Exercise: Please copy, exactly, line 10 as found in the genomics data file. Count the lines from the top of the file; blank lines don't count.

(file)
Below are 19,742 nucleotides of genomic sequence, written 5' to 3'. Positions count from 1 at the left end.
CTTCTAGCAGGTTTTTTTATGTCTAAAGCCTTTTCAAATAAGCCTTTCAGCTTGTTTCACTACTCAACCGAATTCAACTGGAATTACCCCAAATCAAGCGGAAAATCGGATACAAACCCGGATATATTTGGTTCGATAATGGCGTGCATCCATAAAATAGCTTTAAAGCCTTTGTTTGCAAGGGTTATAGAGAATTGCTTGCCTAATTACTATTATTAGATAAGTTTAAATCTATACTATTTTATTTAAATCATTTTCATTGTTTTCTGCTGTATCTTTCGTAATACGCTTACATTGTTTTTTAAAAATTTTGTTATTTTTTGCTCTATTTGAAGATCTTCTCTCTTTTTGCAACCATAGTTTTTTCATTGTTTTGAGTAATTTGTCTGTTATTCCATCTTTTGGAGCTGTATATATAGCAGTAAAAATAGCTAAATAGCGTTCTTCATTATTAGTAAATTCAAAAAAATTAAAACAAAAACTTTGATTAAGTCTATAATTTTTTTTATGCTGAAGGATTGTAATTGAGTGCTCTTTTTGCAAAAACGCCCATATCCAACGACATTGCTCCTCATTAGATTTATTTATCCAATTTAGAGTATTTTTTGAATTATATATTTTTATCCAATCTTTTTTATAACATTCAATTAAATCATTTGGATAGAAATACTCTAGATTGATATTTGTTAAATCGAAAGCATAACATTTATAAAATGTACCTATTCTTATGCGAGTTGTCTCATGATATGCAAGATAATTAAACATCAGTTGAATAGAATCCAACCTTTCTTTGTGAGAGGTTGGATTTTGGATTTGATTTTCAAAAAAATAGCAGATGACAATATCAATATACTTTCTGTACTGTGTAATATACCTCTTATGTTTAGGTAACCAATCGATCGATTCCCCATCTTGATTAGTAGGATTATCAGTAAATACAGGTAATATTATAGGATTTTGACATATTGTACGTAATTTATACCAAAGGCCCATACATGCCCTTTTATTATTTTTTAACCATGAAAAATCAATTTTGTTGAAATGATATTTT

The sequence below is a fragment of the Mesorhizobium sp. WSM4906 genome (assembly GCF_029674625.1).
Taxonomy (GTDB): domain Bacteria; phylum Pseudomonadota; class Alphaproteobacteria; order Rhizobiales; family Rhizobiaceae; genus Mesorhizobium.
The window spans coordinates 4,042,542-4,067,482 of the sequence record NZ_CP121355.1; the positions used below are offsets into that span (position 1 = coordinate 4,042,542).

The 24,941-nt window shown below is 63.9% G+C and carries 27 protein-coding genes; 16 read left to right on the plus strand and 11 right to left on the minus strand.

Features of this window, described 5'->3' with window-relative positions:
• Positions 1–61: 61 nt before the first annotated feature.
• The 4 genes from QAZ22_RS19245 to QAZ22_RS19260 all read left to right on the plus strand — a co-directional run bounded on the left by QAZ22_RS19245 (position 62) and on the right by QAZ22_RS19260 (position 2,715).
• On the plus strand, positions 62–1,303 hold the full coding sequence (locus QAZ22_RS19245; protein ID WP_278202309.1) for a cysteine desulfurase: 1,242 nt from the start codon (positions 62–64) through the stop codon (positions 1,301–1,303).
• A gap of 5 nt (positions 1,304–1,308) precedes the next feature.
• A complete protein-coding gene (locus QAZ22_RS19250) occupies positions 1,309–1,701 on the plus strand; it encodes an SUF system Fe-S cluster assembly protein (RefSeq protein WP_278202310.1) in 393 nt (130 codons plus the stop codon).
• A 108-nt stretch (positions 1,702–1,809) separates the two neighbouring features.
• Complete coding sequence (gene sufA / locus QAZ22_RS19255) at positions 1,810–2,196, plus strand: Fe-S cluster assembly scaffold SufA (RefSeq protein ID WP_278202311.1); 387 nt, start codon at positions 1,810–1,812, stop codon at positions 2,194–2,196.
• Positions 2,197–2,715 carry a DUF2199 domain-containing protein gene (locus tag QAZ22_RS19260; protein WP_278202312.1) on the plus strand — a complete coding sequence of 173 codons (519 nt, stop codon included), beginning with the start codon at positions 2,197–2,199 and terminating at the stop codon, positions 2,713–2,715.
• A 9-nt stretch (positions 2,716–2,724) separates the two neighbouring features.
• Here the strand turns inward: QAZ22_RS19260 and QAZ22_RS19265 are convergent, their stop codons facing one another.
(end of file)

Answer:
• On the plus strand, positions 62–1,303 hold the full coding sequence (locus QAZ22_RS19245; protein ID WP_278202309.1) for a cysteine desulfurase: 1,242 nt from the start codon (positions 62–64) through the stop codon (positions 1,301–1,303).